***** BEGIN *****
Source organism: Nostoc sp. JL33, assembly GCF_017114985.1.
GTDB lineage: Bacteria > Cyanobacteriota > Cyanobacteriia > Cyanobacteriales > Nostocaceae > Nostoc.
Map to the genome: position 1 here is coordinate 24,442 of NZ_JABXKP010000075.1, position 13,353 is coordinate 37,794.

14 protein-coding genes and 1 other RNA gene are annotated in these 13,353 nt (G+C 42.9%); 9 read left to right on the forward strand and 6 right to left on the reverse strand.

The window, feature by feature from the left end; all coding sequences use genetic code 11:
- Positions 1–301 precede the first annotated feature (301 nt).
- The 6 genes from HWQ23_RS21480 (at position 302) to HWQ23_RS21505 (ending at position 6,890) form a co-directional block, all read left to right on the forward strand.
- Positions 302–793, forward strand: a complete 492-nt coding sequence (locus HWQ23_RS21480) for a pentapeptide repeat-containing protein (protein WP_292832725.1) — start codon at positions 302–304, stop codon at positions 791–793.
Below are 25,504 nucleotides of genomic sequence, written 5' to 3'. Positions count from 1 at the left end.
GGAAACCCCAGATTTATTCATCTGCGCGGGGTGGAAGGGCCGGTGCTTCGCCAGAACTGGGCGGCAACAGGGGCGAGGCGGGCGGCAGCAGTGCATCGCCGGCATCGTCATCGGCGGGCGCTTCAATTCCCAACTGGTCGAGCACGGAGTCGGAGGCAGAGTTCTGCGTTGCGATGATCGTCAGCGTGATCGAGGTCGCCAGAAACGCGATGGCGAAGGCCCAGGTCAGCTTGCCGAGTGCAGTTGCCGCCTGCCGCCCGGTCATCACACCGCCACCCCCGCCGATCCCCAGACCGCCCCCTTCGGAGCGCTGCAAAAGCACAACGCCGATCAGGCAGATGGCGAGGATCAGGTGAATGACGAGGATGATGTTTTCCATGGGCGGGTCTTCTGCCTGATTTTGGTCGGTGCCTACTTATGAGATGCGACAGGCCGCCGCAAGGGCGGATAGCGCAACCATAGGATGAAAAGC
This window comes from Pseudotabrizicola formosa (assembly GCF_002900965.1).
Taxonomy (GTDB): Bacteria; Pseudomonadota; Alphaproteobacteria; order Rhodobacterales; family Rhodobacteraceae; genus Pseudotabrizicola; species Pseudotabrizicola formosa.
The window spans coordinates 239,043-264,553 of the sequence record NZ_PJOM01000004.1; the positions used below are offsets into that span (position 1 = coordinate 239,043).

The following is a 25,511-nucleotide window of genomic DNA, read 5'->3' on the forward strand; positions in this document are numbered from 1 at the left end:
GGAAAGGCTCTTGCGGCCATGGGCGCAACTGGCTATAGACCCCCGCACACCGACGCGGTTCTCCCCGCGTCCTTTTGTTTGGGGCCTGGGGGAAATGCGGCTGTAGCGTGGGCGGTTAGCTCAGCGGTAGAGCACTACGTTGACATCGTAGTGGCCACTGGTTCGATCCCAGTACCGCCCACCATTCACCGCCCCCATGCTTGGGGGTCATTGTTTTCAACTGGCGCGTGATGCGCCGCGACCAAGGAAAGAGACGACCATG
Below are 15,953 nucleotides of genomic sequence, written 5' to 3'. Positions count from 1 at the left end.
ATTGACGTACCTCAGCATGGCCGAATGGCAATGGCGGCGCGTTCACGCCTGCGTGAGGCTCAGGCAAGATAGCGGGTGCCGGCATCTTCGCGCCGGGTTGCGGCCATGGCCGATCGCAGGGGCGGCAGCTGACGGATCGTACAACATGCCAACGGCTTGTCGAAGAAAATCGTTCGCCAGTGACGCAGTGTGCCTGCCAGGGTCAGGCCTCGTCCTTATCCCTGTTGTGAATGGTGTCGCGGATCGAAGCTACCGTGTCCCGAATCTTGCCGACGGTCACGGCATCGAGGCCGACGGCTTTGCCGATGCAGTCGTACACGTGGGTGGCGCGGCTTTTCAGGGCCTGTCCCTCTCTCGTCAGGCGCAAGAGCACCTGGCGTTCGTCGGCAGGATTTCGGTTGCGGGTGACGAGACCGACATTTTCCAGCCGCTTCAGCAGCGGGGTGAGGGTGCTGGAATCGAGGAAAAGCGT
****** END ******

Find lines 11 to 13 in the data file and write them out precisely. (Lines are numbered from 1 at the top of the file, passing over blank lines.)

This window comes from Pseudotabrizicola formosa (assembly GCF_002900965.1).
Taxonomy (GTDB): Bacteria; Pseudomonadota; Alphaproteobacteria; order Rhodobacterales; family Rhodobacteraceae; genus Pseudotabrizicola; species Pseudotabrizicola formosa.
The window spans coordinates 239,043-264,553 of the sequence record NZ_PJOM01000004.1; the positions used below are offsets into that span (position 1 = coordinate 239,043).